…on the fifth day of Christmas my green friend gave to me…five milkweed plants…four smart bulbs…three Amazon Echos…two Ecobees…and a live Christmas tree!
A couple years ago my green friend gave me 2 milkweed plants which the monarch butterflies loved and laid a multitude of eggs! Unfortunately after a couple hurricanes this past year and flooding waters with all kinds of unhealthy ingredients I lost all my milkweed plants..
Although not native to Florida, the Asclepias curassavica plant, aka milkweed or butterfly plant, is a favorite nectar source for monarch butterflies and an important food source for their caterpillars. Milkweed plants are self-sowing so with these 5 milkweed plants I should be well on my way to a creating a new butterfly garden while also helping to reverse the decline of the monarch butterfly population!
So why the declining butterfly population you wonder? With stronger and more toxic chemicals added to pesticides/lawn fertilizers milkweed fields have been disappearing from our landscapes, most importantly in the Midwest. As agricultural cornfield areas have increased their use of GM (genetically modified) corn seeds and herbicides to intentionally kill milkweed plants the monarch population has dramatically decreased Also, too many homeowners believe the milkweed plant to be a nuisance “weed” and do not want it in their manicured landscapes so the lawn services rid their yards of these beneficial plants. Other thoughts on the declining population include climate change, increased use of genetically modified plant seeds/plants use and illegal logging and deforestation in Mexico.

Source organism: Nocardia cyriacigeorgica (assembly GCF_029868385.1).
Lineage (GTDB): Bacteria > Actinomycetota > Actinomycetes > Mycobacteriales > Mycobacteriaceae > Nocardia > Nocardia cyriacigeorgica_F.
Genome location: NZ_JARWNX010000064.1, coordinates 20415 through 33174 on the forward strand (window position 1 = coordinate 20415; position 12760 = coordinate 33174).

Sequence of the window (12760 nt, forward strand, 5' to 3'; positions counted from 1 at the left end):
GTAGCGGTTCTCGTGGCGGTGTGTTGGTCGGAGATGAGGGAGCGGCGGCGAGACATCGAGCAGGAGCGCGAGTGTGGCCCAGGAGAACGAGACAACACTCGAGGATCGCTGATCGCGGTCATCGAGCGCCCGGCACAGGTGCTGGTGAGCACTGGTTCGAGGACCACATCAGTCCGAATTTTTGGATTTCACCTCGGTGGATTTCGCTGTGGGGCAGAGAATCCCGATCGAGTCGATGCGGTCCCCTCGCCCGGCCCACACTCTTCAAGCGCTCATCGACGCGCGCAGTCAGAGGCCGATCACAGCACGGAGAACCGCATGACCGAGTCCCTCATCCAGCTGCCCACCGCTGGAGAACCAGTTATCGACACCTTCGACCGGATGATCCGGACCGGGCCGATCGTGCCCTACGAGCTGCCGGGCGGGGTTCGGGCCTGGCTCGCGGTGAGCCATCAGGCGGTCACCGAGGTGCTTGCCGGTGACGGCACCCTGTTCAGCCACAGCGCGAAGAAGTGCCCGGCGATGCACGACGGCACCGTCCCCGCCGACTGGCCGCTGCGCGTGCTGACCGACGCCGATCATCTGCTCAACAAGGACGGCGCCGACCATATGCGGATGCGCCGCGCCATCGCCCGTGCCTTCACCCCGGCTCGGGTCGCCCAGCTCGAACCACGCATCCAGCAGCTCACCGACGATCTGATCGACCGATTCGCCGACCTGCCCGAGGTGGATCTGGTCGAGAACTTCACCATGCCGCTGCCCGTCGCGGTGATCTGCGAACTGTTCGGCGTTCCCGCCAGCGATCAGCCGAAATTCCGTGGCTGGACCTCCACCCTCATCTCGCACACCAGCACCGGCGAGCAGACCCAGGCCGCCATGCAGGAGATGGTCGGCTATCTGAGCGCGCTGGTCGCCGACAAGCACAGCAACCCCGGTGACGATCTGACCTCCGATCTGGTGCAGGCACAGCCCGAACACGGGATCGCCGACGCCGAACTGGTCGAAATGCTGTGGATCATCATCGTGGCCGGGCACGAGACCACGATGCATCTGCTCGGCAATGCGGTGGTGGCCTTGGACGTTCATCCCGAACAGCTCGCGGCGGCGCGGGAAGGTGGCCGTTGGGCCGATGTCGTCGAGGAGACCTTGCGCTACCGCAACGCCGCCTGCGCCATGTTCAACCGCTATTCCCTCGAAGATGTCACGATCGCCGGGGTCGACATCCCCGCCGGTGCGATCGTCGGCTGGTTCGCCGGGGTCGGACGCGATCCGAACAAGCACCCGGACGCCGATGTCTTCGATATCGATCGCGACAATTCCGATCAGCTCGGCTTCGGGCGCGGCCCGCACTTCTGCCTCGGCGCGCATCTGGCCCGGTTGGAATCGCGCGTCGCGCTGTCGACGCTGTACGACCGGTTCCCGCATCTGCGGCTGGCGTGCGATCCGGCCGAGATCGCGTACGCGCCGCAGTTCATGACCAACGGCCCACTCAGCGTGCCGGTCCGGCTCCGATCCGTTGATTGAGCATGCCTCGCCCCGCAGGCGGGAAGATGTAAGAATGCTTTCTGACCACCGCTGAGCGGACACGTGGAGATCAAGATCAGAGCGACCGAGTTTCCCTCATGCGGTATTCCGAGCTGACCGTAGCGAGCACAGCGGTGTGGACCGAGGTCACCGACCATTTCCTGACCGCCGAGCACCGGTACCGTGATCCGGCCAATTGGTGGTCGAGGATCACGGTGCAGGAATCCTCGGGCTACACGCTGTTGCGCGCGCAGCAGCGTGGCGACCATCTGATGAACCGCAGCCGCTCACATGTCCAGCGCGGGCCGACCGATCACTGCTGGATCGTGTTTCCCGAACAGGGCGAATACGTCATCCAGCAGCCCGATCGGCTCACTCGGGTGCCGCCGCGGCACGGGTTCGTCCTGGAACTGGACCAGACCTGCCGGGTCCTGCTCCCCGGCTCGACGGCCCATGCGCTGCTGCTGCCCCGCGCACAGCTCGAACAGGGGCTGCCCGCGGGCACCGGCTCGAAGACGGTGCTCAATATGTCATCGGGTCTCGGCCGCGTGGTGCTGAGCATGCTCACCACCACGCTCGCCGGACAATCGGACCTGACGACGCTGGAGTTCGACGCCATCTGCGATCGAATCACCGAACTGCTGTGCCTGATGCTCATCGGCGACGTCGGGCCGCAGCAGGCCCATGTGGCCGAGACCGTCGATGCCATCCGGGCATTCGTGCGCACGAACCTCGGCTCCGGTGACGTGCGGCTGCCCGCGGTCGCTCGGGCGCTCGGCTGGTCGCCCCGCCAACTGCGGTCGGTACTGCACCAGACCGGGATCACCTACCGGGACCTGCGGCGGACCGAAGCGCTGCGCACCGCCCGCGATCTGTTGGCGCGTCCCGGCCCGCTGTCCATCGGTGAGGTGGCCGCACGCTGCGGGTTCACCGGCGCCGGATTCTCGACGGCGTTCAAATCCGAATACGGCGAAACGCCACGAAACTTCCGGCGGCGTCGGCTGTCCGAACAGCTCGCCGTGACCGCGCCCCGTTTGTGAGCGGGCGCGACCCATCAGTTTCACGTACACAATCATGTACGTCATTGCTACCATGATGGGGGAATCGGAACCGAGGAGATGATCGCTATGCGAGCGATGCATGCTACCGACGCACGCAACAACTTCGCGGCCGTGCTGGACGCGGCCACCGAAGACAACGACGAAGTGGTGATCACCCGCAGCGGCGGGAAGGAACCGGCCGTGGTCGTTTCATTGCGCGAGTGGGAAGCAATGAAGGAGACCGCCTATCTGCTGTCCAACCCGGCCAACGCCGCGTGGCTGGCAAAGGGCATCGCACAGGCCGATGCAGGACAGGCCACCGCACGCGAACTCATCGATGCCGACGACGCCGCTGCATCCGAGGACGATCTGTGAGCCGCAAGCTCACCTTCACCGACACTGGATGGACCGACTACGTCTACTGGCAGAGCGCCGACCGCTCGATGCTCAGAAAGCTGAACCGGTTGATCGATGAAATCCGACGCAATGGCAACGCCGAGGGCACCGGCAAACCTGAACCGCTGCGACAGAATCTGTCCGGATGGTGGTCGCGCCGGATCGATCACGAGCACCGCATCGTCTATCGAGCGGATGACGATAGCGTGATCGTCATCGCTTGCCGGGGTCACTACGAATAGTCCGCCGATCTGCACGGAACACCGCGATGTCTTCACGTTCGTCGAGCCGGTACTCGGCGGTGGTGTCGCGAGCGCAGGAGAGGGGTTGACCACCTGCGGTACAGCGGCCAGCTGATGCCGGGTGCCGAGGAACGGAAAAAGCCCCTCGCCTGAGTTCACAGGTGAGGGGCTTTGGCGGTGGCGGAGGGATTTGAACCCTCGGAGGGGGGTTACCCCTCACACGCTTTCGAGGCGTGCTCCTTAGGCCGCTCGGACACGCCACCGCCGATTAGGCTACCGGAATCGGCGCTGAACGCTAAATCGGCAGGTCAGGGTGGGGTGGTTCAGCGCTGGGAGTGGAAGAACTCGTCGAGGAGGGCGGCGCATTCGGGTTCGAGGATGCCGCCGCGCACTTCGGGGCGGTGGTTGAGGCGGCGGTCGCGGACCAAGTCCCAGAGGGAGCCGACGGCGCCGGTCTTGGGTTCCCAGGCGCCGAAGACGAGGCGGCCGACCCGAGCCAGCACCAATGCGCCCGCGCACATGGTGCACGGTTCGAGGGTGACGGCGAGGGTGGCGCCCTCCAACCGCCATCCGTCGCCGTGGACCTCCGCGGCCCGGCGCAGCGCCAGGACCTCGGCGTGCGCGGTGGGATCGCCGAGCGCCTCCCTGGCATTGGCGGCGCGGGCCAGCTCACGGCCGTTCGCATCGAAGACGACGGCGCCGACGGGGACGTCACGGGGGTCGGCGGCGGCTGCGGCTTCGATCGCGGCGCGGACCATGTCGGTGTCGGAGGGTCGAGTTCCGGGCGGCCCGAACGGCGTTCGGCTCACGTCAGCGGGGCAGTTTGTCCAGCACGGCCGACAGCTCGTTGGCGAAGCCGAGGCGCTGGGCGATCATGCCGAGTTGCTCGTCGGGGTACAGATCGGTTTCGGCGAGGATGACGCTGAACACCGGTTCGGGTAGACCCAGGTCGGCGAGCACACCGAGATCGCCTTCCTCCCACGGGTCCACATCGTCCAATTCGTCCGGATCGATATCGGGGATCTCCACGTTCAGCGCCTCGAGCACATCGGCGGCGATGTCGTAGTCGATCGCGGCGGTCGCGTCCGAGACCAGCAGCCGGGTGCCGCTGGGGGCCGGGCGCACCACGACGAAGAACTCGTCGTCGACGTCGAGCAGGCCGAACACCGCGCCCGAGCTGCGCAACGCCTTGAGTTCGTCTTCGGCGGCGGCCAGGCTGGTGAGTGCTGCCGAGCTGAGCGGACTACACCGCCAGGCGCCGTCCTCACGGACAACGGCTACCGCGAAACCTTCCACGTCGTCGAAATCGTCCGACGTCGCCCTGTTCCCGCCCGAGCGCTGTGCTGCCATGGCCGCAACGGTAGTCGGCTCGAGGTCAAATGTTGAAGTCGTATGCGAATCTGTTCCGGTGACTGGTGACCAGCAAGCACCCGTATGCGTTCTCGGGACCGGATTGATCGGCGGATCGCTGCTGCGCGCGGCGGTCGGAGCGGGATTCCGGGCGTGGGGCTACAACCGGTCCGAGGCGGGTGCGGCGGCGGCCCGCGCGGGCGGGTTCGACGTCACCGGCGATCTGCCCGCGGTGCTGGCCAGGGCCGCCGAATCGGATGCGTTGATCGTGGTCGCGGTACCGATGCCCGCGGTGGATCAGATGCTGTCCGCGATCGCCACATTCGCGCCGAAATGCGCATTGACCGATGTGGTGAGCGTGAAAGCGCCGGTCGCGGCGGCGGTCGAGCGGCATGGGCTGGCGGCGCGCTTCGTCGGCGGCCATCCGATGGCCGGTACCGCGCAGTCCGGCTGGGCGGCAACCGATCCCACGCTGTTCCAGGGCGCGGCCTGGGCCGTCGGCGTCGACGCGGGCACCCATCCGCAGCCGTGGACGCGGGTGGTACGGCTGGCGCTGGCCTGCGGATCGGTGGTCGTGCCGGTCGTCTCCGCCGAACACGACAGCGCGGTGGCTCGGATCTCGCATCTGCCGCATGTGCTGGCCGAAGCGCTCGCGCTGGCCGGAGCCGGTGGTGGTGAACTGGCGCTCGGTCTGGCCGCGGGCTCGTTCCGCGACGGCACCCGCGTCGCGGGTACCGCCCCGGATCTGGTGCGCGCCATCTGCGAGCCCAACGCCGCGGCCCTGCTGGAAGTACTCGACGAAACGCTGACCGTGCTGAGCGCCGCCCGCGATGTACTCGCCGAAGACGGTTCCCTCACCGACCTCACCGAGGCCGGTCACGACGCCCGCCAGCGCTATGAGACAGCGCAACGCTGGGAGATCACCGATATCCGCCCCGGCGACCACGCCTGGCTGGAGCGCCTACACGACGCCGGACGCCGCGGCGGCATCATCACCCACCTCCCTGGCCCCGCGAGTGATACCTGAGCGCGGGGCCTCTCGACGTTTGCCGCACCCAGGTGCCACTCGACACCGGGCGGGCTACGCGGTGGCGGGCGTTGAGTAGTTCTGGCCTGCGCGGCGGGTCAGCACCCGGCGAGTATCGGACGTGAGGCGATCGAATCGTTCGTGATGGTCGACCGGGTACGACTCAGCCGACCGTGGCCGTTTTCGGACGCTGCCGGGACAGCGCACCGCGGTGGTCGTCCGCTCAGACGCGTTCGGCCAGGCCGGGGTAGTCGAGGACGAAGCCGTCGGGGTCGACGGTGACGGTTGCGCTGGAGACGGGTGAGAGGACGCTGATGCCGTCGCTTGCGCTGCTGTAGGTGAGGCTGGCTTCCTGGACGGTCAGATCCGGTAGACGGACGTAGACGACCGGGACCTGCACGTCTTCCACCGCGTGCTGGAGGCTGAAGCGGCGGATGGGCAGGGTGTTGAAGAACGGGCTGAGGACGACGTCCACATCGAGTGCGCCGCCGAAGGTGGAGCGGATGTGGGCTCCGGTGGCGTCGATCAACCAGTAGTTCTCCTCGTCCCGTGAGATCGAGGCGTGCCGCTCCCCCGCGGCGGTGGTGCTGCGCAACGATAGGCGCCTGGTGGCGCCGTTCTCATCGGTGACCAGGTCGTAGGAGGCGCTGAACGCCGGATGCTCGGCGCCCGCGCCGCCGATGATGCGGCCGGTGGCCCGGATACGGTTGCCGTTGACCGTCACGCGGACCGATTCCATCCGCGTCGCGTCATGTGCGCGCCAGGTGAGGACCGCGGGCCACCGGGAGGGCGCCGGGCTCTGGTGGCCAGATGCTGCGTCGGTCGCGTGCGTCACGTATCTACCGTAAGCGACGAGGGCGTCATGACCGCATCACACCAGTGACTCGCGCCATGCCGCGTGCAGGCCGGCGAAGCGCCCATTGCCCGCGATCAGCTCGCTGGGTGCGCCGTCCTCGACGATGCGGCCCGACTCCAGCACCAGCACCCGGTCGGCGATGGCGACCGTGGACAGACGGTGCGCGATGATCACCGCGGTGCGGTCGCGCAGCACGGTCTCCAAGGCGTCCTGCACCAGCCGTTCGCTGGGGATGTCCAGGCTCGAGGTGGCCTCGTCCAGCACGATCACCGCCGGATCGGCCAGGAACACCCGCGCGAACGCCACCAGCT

According to the data from the WWF (World Wildlife Foundation)-Telcel Alliance and Mexico’s National Commission for Protected Areas the number of butterflies hibernating in Mexico was at an all-time low in 2013. At a 44% drop from the 2012 migrating season (November-March) only 1.65 acres of forest were inhabited in December, 2013! This is the lowest since the surveys began in 1993.
Monarch butterflies are not only valuable for aesthetic reasons but butterflies and moths are also valuable indicators of our environmental health and a healthy ecosystem! They are an important element in the food chain and are prey for birds, bats and other insectivorous animals.
My green friend knows I love butterflies and am concerned about the declining population of monarch butterflies so 5 milkweed plants will be a great addition to my front and backyards! Have you planted any milkweed plants or do you plan to plant some in 2018? Please share your story in the comments area below.
If this is the first post you have read of my Twelve Days of a Green Christmas and you can’t figure out what the heck I am writing about or why I’m writing about the Twelve Days after Christmas click here to read how this all began. Thank you for reading my rendition of the Fifth Day of Christmas and I hope you join me tomorrow for the Sixth Day of a Green Christmas!